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Small Computer Firms Faring Well : Massachusetts: High-tech jobs were down more than 42,000 from 1988 for 1991’s first five months, but big companies had much of the decline.

ASSOCIATED PRESS

Judging by the results of some not-so-well-known companies such as IPL Systems and Parametric Technology, the computer industry here appears to be enjoying robust times.

These and other small firms have been enjoying tremendous growth while more prominent names such as Digital Equipment Corp. and Wang Laboratories Inc. have faltered.

Observers say smaller companies have found profitable niches and have been more adept at navigating a fast-changing market that has tripped up bigger companies. But it remains uncertain whether their success will bring a full rebirth to the fabled Route 128 high-tech corridor that rings Boston.

Howard Foley, president of the Massachusetts High Technology Council, said even as companies grow, “the whole computer industry in the future will generate less jobs per dollar of sales than it used to.”

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But Paul Deninger, who follows computer companies, said the process now occurring is “like the regeneration of the forest. Large trees fall, and new trees grow.

“It would not surprise me at all to say that in five years, there will be a couple of billion-dollar companies among the firms that today have $100 million in revenue,” said Deninger, a principal with Broadview Associates, a Fort Lee, N.J., investment banking firm.

Through the first five months of the year, the high-tech sector accounted for an average 290,300 jobs in Massachusetts, down more than 42,000 from 1988, according to the state Department of Employment and Training.

Much of the decline has come from major computer companies. Digital, Wang, Data General Corp. and Prime Computer Inc. each have cut thousands of jobs.

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These companies, which soared with their expensive proprietary technologies, saw profits shrink as customers started demanding smaller, powerful machines that operate on industry standards.

And the problem persists--in the most recent quarter, Wang lost $314.5 million while Digital said it expected to eliminate up to 9,000 jobs in a costly restructuring program.

But other companies were headed in the opposite direction.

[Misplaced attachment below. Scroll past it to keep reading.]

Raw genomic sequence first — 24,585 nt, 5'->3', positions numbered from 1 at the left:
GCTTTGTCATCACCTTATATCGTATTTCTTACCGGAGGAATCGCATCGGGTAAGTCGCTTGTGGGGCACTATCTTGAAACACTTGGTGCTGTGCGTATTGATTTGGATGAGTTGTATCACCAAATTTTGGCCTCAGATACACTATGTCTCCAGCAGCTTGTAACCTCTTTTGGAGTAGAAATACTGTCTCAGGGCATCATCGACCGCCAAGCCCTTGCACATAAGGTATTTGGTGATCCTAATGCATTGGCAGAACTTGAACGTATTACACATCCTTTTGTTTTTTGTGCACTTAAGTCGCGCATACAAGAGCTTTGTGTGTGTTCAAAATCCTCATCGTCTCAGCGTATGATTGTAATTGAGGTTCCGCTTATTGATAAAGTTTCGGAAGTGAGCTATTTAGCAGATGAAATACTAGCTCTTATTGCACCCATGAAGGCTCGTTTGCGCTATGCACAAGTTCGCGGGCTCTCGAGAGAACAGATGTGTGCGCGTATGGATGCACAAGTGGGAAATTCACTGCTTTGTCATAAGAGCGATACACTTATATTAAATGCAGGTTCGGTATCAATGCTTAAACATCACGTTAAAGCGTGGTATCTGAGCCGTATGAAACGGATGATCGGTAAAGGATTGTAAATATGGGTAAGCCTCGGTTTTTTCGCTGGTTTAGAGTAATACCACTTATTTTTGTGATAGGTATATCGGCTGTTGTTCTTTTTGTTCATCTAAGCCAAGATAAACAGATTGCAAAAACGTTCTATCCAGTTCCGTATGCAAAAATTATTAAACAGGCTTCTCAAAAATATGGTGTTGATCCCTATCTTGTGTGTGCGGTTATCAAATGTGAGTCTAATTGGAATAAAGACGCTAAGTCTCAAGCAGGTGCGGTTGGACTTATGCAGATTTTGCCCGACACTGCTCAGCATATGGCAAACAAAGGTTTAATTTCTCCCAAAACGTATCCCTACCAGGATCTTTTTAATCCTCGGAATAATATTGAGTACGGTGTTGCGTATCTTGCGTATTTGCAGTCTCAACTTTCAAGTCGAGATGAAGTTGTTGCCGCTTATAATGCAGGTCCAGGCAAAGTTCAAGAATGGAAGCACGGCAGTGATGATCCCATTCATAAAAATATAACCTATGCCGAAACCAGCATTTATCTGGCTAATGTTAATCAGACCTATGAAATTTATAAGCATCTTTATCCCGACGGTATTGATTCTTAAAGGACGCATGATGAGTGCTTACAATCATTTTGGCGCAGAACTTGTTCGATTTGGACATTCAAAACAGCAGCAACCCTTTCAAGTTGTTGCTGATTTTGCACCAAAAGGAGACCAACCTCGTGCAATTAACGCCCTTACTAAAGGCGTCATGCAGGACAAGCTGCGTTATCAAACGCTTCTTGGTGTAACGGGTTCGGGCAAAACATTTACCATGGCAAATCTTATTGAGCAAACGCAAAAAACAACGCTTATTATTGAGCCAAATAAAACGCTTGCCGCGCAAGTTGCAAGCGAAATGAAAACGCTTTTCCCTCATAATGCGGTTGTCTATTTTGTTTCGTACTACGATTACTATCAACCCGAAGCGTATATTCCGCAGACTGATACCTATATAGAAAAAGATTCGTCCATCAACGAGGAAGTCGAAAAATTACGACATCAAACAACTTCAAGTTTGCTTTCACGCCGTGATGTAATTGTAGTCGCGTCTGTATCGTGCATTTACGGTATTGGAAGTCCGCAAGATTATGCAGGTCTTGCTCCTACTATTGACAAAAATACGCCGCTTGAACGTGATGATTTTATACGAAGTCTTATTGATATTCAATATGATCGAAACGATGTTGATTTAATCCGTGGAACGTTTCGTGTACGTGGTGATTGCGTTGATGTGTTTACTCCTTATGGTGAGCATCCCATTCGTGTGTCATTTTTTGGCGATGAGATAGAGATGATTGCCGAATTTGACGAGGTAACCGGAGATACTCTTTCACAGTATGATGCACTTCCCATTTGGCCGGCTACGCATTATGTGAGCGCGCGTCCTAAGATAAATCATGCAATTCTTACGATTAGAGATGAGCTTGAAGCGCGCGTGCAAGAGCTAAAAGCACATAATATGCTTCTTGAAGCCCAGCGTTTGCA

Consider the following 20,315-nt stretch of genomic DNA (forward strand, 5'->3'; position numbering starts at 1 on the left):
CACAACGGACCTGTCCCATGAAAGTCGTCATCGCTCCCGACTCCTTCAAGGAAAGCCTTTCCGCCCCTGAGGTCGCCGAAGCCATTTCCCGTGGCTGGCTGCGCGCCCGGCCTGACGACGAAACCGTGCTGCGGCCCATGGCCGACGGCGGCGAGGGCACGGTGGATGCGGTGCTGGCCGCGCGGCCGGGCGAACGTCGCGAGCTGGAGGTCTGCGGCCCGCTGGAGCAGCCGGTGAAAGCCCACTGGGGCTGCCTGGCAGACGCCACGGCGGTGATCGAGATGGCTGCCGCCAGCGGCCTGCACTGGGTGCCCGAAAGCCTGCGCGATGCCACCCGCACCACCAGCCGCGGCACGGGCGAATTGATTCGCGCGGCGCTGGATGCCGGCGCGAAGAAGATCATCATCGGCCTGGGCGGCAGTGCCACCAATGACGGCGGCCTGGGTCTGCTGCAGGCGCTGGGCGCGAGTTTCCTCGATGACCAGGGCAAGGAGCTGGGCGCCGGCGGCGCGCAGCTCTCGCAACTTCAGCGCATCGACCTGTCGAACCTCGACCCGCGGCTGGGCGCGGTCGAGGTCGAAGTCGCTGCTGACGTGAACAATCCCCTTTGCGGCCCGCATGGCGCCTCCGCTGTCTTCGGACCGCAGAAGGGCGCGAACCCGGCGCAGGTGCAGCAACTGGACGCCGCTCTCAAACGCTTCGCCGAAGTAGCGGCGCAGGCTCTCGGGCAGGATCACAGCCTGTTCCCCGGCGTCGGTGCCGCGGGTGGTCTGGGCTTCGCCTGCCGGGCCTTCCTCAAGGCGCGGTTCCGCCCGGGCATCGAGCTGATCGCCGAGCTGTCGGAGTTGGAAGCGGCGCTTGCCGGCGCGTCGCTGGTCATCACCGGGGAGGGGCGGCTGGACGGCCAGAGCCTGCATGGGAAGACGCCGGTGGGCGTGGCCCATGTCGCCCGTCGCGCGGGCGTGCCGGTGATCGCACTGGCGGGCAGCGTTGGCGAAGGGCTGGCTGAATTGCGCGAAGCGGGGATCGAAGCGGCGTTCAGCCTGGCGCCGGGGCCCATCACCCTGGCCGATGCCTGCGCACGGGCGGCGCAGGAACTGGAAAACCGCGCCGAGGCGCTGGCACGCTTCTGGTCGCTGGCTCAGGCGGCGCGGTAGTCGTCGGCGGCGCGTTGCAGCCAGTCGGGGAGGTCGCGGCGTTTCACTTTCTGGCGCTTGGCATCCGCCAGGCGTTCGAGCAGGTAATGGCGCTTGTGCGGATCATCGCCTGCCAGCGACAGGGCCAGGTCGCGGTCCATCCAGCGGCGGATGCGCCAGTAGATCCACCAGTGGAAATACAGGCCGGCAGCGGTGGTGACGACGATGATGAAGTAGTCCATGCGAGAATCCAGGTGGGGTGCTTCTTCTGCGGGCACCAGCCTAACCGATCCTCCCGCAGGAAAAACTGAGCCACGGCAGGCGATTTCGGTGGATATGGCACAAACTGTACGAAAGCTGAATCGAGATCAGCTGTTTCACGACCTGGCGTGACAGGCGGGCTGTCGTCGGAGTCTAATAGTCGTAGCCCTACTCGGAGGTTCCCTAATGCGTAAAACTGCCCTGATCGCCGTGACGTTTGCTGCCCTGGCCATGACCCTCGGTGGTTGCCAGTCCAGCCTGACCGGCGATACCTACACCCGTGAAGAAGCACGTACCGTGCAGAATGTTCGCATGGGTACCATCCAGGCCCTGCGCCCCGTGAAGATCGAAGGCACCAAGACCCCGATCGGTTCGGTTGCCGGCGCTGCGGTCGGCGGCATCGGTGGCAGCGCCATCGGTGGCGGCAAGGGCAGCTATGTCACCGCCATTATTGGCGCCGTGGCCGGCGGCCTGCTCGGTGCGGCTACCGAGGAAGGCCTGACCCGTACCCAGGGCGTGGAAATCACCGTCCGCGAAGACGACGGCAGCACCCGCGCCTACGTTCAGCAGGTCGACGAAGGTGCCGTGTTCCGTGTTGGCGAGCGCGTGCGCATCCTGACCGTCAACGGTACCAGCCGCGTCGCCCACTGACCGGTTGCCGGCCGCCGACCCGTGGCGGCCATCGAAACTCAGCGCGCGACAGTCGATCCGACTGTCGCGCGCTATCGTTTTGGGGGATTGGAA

* Stratus Computer Inc., of Marlboro, said profits rose 48% to $10.5 million in the April-June quarter compared with a year ago. The company’s 1990 sales totaled $403.9 million, more than double the 1987 figure.

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Stratus, founded in 1980, makes “fault tolerant” computers that use backup systems to offer 100% reliability. The company typically sells the machines to banks, stock traders and other customers who need constant access to information.

* Parametric Technology Inc., of Waltham, whose revenues have exploded more than eightfold since its first software product was shipped in 1988, projects profits this year will rise by about 80%, topping $10 million.

Parametric’s software for computer-aided design allows users such as car designers to easily alter three-dimensional, solid models on their screens. Bruce Jenkins, an analyst with Daratech Inc. in Cambridge, said Parametric revolutionized the field with its software, though “others have begun catching up.”

* IPL Systems Inc., of Waltham, has enjoyed a second life by making storage systems to enhance the performance of IBM’s minicomputers. The company, founded in 1973, originally made IBM-compatible mainframes, but it crashed in the mid-1980s when IBM cut prices on its own machines.

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Since shifting its product line, IPL has nearly doubled in size every year, recording sales of $28.7 million in 1990 and profits of $5.5 million. With a potential $1.6 billion market for IPL’s storage systems, “it would be difficult not to grow as long as we do the right things,” said Robert Norton, IPL’s chief executive officer.

And there are others. Octocom Systems Inc., a private firm in Wilmington, saw double-digit increases in sales and profits last year. Founder Ian Davison said Octocom, which makes modems, has succeeded by focusing on international markets--which account for 85% of sales--while the U.S. economy has been sagging.

These companies are still dwarfed by mammoths such as Digital, which had sales of $13.9 billion in its last fiscal year. But their growth demonstrates how the prognosis for the industry is not entirely gloomy.

“There is a myth held by people outside the computer industry that there is a single computer industry, like the auto industry,” Deninger said. “Various areas are in sunset, and others are in sunrise.”

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